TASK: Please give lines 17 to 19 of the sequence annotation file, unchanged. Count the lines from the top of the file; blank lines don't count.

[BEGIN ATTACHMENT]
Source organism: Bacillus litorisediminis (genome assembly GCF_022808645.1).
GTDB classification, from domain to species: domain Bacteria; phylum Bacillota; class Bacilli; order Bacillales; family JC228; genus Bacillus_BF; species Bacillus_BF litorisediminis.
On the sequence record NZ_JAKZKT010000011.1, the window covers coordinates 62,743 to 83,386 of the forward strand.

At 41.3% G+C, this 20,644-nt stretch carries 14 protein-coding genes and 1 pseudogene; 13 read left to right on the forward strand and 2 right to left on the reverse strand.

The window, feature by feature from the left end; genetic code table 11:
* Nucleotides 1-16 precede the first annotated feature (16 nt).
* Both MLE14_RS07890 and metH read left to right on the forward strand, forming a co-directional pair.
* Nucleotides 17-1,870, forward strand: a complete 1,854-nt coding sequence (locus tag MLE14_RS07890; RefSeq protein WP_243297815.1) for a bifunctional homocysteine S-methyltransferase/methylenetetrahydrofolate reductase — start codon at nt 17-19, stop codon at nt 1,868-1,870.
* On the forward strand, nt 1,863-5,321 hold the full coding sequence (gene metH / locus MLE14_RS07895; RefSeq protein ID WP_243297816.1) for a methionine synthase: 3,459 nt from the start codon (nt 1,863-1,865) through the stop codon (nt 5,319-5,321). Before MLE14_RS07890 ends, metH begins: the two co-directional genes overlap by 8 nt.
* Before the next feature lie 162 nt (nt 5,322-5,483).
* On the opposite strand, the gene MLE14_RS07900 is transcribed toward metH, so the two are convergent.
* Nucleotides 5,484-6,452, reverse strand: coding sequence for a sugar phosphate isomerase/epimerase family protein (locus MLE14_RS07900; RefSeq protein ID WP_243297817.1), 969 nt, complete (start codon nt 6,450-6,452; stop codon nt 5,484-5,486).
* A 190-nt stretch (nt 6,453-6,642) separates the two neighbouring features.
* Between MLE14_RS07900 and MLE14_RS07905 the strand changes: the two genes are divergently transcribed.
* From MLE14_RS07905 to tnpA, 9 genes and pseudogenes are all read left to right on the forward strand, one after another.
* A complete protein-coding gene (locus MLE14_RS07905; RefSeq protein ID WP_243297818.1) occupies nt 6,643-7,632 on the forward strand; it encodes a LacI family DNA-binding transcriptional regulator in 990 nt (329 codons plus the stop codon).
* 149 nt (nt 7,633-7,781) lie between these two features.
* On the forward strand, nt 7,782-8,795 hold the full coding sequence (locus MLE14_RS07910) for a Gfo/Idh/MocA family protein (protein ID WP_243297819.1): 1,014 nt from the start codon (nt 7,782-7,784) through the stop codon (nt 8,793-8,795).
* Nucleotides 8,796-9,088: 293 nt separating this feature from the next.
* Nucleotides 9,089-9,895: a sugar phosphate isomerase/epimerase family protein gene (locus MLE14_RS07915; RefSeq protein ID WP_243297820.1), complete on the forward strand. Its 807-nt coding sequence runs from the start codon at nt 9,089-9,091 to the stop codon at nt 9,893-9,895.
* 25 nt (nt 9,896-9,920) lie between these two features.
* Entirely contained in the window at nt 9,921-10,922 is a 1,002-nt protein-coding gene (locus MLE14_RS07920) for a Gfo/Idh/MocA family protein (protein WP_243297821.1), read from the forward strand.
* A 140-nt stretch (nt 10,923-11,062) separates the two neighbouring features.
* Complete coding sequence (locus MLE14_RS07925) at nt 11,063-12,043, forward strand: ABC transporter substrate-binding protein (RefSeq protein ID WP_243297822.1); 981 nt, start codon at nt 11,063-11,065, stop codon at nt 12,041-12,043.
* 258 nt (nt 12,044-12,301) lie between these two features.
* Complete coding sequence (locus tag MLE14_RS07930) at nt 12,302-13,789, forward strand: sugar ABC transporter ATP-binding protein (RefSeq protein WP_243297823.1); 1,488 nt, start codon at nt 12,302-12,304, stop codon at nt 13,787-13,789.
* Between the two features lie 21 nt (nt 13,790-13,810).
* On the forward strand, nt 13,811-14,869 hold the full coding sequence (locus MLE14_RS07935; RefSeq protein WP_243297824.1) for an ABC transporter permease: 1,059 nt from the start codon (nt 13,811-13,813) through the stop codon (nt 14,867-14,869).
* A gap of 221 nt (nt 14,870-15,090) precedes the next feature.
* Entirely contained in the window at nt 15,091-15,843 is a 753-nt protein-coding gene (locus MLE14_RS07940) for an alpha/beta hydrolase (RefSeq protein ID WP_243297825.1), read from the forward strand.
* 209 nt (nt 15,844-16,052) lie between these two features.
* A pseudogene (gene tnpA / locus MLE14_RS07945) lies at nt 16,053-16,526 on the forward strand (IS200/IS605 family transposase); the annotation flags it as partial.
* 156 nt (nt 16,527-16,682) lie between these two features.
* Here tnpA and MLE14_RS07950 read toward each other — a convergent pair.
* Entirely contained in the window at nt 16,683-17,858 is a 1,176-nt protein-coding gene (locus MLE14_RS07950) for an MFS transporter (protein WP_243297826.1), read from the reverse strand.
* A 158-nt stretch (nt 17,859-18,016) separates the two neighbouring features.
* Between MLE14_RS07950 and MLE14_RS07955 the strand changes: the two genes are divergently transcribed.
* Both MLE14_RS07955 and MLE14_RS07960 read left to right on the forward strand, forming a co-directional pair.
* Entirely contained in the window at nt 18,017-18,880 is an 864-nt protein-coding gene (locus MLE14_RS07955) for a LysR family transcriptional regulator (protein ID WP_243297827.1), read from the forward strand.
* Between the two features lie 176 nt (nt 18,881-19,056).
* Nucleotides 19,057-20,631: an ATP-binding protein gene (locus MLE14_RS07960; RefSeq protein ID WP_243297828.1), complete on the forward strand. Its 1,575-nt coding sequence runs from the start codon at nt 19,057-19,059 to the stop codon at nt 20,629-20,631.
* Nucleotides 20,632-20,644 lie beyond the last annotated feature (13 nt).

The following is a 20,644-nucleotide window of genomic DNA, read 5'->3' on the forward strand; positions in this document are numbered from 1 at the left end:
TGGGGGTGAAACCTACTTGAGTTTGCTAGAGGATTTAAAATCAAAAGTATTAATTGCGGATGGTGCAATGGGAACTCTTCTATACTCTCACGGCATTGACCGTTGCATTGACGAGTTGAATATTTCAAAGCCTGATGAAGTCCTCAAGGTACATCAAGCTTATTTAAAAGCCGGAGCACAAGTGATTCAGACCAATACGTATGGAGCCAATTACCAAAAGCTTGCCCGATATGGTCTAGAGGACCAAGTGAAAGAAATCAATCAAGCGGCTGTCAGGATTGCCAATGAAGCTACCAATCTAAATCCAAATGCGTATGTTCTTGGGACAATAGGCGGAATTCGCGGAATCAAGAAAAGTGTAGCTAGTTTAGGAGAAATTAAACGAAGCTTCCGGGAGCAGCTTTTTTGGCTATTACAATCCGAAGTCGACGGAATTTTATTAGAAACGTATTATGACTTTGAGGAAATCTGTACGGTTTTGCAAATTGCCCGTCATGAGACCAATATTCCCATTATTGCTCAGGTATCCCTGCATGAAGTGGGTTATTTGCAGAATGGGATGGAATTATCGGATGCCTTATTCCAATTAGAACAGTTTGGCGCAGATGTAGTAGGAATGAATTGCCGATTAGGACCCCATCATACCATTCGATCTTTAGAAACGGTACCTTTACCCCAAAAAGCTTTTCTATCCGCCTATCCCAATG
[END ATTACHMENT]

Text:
* 149 nt (nt 7,633-7,781) lie between these two features.
* On the forward strand, nt 7,782-8,795 hold the full coding sequence (locus MLE14_RS07910) for a Gfo/Idh/MocA family protein (protein ID WP_243297819.1): 1,014 nt from the start codon (nt 7,782-7,784) through the stop codon (nt 8,793-8,795).
* Nucleotides 8,796-9,088: 293 nt separating this feature from the next.